As education levels rise, fertility drops

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As education levels rise, fertility drops


Compared to three decades ago, women in Korea are now more educated and actively contributing to the nation’s growth, but are less inclined to marry or give birth, further stoking concern about the nation’s graying population, according to studies compiled by Statistics Korea based on university professors’ research.

The proportion of women with college diplomas surged from 1 percent in 1970 to 20 percent in 2010, and their employment rate jumped from 27 percent to 48.5 percent over the same period, the data showed.

“As female employment rates have consistently risen, the number of single women now outstrips the number of single men,” said Kim Chang-hwan, a professor at Kansas University.

The statistics office will hold a seminar on the issue today, inviting around 200 professors, researchers and government officials, it said.

Kim Kyung-keun, a professor of education at Korea University, found that more women are now better educated than their husbands.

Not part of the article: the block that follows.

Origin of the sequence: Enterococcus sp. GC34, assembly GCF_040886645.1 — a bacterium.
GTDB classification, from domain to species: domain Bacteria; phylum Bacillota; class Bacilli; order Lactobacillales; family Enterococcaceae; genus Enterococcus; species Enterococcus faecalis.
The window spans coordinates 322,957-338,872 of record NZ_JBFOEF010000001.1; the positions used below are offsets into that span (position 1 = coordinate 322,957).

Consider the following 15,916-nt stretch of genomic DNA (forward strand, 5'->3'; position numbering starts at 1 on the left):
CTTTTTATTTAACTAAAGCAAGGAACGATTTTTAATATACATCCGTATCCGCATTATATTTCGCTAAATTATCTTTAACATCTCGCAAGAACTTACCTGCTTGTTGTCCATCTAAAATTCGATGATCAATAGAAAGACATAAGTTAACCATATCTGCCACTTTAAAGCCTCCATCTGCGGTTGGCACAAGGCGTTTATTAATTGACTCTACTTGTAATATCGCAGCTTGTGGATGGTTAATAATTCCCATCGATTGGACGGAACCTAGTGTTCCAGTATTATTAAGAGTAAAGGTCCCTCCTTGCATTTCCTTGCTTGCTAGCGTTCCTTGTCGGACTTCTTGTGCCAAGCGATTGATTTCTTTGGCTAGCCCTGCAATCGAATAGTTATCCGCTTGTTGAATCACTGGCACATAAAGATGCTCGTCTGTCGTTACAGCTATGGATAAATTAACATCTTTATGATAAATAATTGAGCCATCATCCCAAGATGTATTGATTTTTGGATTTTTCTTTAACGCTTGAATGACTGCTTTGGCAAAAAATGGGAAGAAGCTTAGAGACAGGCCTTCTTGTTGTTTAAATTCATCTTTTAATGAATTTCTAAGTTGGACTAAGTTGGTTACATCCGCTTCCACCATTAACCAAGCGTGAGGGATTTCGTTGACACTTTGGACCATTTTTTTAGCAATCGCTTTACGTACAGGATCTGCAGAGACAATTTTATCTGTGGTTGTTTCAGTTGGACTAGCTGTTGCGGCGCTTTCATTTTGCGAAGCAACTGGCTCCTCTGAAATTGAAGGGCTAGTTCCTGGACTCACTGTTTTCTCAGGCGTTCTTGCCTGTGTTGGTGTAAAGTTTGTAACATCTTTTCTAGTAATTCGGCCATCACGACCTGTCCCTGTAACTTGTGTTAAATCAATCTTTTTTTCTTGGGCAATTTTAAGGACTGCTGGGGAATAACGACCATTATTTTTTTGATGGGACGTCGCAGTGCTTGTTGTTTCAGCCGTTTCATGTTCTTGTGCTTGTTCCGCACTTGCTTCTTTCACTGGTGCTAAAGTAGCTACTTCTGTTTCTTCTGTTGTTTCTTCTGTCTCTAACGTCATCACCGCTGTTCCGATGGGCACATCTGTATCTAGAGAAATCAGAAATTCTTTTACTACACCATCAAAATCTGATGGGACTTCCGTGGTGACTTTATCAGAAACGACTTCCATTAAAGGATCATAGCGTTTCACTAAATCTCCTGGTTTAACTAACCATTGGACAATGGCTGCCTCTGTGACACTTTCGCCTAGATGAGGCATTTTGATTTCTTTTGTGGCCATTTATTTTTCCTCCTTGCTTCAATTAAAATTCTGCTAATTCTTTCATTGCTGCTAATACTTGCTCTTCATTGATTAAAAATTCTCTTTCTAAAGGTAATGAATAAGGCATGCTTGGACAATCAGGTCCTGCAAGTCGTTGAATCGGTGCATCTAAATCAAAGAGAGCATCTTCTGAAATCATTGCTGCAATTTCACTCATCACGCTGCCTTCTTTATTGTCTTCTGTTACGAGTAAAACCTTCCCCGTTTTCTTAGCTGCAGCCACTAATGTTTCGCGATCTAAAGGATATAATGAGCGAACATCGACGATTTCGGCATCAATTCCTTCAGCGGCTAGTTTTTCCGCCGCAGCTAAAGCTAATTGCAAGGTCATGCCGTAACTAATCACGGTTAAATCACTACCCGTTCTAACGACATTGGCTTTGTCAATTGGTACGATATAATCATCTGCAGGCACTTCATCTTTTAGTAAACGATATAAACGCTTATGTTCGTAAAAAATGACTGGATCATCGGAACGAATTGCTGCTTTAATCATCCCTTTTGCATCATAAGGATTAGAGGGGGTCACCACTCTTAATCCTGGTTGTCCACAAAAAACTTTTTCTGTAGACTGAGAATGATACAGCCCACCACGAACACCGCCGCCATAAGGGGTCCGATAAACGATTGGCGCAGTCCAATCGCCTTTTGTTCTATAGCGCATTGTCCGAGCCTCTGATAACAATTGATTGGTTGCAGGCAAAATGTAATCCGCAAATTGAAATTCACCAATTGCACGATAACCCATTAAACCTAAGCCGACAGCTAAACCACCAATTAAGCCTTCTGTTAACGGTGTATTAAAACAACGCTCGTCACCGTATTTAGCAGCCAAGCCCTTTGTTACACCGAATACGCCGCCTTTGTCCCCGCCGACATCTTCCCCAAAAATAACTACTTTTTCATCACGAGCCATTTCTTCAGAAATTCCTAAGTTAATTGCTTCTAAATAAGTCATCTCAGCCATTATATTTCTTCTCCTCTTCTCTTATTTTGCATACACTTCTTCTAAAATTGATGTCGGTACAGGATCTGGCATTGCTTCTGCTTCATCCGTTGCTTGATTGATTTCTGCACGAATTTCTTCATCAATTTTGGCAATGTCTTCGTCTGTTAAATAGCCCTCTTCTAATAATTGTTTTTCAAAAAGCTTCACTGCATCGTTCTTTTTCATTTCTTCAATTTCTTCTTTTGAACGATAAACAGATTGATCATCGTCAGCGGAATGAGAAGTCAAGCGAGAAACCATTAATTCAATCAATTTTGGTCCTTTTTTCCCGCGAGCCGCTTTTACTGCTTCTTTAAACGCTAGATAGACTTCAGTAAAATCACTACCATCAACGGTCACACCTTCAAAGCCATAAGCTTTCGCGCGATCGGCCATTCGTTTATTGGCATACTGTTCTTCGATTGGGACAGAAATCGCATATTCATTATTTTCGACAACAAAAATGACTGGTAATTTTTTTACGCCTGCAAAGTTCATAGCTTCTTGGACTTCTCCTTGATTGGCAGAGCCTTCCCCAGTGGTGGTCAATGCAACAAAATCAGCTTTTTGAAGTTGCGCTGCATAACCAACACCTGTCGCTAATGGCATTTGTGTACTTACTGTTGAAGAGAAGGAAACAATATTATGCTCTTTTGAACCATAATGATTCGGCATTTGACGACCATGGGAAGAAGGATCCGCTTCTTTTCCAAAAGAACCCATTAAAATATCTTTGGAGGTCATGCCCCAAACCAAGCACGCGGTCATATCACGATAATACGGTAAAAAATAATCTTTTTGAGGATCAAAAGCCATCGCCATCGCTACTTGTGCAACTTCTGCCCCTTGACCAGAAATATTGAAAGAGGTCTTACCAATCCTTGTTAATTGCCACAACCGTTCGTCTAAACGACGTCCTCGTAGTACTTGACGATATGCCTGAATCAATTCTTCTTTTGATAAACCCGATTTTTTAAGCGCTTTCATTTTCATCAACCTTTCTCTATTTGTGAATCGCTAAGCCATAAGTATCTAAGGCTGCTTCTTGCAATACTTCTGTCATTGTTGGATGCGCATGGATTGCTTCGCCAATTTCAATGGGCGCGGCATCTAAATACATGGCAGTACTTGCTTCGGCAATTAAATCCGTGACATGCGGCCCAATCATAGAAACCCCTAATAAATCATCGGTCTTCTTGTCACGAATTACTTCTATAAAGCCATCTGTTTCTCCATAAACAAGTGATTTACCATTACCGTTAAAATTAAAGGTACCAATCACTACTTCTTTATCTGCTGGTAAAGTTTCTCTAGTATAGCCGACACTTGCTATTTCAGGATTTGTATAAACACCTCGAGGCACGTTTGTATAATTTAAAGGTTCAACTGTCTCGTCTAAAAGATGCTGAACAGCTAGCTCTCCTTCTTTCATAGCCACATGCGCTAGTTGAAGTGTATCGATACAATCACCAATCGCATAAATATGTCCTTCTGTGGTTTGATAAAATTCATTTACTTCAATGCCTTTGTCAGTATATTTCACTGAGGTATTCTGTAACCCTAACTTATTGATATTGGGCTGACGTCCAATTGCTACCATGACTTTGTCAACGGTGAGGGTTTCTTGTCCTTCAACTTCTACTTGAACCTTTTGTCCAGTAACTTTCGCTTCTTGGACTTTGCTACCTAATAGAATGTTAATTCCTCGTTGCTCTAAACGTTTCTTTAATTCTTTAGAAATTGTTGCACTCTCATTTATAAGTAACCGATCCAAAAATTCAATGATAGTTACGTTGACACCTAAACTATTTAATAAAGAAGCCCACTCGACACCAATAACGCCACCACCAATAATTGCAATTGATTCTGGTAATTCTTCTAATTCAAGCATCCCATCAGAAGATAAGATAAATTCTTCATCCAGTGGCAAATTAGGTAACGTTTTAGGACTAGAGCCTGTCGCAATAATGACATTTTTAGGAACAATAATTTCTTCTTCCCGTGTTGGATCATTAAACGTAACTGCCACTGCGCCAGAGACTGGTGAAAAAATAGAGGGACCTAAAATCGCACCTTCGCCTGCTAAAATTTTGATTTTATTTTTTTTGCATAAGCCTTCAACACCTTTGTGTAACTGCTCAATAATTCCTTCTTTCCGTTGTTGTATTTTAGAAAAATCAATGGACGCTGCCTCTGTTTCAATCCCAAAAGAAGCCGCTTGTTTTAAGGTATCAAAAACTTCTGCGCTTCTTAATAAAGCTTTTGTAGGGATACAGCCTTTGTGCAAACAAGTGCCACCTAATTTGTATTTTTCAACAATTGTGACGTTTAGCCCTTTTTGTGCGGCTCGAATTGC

Women who married men with a lower level of education grew from 1.6 percent in 1970 to 13 percent in 2010.

During the same period those who married men whose education level is higher than their wives’ shrank from 46 percent to 24 percent during the same period.

“Koreans are very sensitive to their partner’s educational background compared to other countries, but this tradition seems to be changing as more women pursue higher levels of education,” Kim said.


According to Kim, the percentage of married couples with similar educational background peaked at 65.5 percent in 1995.

That same year, less than 5 percent of wives were better educated than their spouses, but this figure surged to 13 percent in 2010, Kim found.

Previously, the most common combination among married couples was a wife with a two-year college diploma and a husband with a four-year university degree, Kim said.

However, the changing trend has led to a falling fertility rate, according to Kim Sang-shin, a professor at Seoul University.

Korea’s birth rate has slowed as women become more actively engaged in economic activities, Kim said.

“Since 1990, when an increasing number of Korean women began to work, the fertility rate began falling to what the OECD refers to as the ‘lowest low level,’” said Kim.

Korea’s fertility rate stood at 1.24 in 2011. The study also showed that the fertility rate among women whose economic status is guaranteed, like teachers and public servants, was higher than those who worked at jobs that are less secure.

By Song Su-hyun []

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